On August 4th, in La Marque, Texas, 28-year-old Kathryn “Kristi” Fridge went with her mother to the local Walmart (FM 1764 and Interstate 45) with her mother and 2-year-old daugter to get supplies in preparation for impending Tropical Storm Eduardo.

She went over to buy batteries, but there were none left.  Fridge told reporters, “I was like, ‘Dang.’  I looked at my mom and said, ‘They’re all f***ing gone.'”

Captain Alfred Decker, the La Marque assistant fire marshal (certified by the state of Texas as firefighter, peace officer, fire investigator and fire inspector) came up to her in uniform, and told her, “You need to watch your mouth” (quote from Fridge).

Fridge told reporters, “I was like, ‘Oh, OK.  Sorry?'”

Decker ordered Fridge to follow him to his car, because that was where his citation book was, but she protested.  She eventually listened, but as he led her to his car, she yelled to some on-lookers, “Can you believe this?  He’s f***ing arresting me for saying ‘f***’!”

She later told reporters, “When I got outside, I saw he was a fire marshal — I saw his car.  I said, ‘You’re not even a cop!’  He said,  ‘I can do this.'”

Decker then asked for her name, and she spelled it out both verbally and in sign language (according to her – Decker hasn’t commented because there’s a pending court case).  She said that this angered him and he handcuffed her.

But La Marque Fire Chief Todd Zacherl said that because Fridge made a scene, Decker was forced to act.  He told reporters, “She cussed him, she cussed everybody. By now, we have a huge group of people looking.”  Fridge denies this saying that she never cursed at Decker.  Her mother (Kathryn Rice, from Santa Fe) backed up her story, saying, “She never got nasty with him; she never cussed at him.”

Zacherl went on to say that Decker handcuffed her for his own safety, because Fridge was being belligerent and Decker had to turn his back to get his citation book and run her name to see if she had any warrants.

Fridge was then ticketed for disorderly conduct (a Class C misdemeanor) and then released.

On August 7th, Fridge went to the La Marque Fire Department to speak with Zacherl, and she took forms to file an official complaint, but as of last week had not filed the papers yet.

She told reporters, “I’m not out to sue or get money—I just want them to drop this ticket.  Yes, I probably shouldn’t have cussed in public, but he took it way too far.”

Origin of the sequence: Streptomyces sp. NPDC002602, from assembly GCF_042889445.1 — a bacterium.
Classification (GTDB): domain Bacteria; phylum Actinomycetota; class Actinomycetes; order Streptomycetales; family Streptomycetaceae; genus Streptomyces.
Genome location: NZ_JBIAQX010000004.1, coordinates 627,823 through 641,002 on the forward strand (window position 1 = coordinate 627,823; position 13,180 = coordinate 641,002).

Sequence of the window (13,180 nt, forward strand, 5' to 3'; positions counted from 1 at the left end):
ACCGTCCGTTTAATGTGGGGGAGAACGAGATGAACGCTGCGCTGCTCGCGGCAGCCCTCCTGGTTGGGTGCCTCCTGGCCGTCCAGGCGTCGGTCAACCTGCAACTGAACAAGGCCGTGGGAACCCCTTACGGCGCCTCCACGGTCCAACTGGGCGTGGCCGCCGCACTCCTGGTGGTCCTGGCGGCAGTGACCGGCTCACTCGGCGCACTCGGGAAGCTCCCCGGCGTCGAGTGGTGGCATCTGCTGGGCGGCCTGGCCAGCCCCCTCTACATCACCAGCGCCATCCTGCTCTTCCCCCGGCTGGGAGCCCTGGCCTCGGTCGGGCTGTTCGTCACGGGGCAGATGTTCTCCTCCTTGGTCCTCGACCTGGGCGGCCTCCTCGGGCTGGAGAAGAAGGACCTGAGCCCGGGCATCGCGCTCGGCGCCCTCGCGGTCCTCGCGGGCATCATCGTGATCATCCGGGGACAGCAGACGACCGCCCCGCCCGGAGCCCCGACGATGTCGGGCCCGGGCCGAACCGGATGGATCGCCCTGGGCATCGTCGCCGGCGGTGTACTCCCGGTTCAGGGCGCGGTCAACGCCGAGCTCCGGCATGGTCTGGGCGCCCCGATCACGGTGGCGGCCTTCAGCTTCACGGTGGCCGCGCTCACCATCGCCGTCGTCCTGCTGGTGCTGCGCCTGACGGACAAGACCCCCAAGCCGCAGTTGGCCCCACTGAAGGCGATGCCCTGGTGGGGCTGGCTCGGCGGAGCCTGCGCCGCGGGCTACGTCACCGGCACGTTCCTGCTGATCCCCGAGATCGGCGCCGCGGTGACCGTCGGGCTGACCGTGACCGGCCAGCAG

Zacherl disagreed, saying, “When you’re in uniform, you have to uphold the laws.  It’s like if he was on the way home and saw a drunk driver—he had to act.”

Personally, I think the fire marshal was perfectly in the right here.  He handcuffed her for his own safety.  He didn’t arrest her, he detained her.  This is a common practice that police officers use to ensure their safety.  It was HER who caused the scene, not him.  It was either handcuff her or call for back-up (which would mean calling the police department, since it’s not the fire marshal’s job to back somebody up like that).

As for the legality of the ticket, it’s perfectly within Texas law.  You can’t go around swearing.  The public as a whole has decided that they do not want profanity allowed in public (they did this by electing the officials who put that law into practice, and have not disagreed with that law by passing a citizen sponsored initiative to overturn it).

This was done in a public place where there are children who don’t need to be subjected to profanity.  I know little 3-year-olds who go around using the f-word because their parents just curse whenever they want to.

This isn’t a violation of free speech.  I can’t go up to a little 4-year-old and say, “Hey you little f****er!” so saying it within hearing distance of anybody else violates that principle of “breach[ing] the peace”.

On the radio show that I heard the story on, there was a caller who said she should file assault charges, since he touched her without her consent.  He is a certified officer, and has an obligation to uphold the law.  While upholding the law, he is exempt to some degree from assault charges.  He didn’t abuse her, he handcuffed her.  Criminals can’t sue cops for touching them as they are handcuffed, and this case is NO different.

The fact that there was an outcry because of this (although most reaction was in the fireman’s favor) shocks me.  Where is our sense of law and order?  There’s a difference between civil liberties and anarchy, but the two are beginning to become confused in the minds of many Americans.

Done Ranting,

Ranting Republican
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Federal Judge Rules Bush’s Aides (Like Karl Rove) Can Be Subpoenaed

August 1, 2008

So, as I said, before, a case looking into executive privilege in regards to subpoenas from Congress was in a federal court, and the federal judge, U.S. District Judge John Bates (a Bush-nominated Judge), ruled that Bush’s aides are NOT exempt from Congressional subpoenas.

The full Memorandum Opinion can be read here (it’s 93 pages long, otherwise I’d stick the whole quote in here).  Since it’s so long, I’ll give two key quotes that pretty much summarize the opinion:

  • “Harriet Miers [and Josh Bolten] is not immune from compelled congressional process; she is legally required to testify pursuant to a duly issued congressional subpoena.”
  • Regarding the lack of case law for White House aides being immune from Congressional subpoena: “That simple yet critical fact bears repeating: the asserted absolute immunity claim here is entirely unsupported by existing case law.”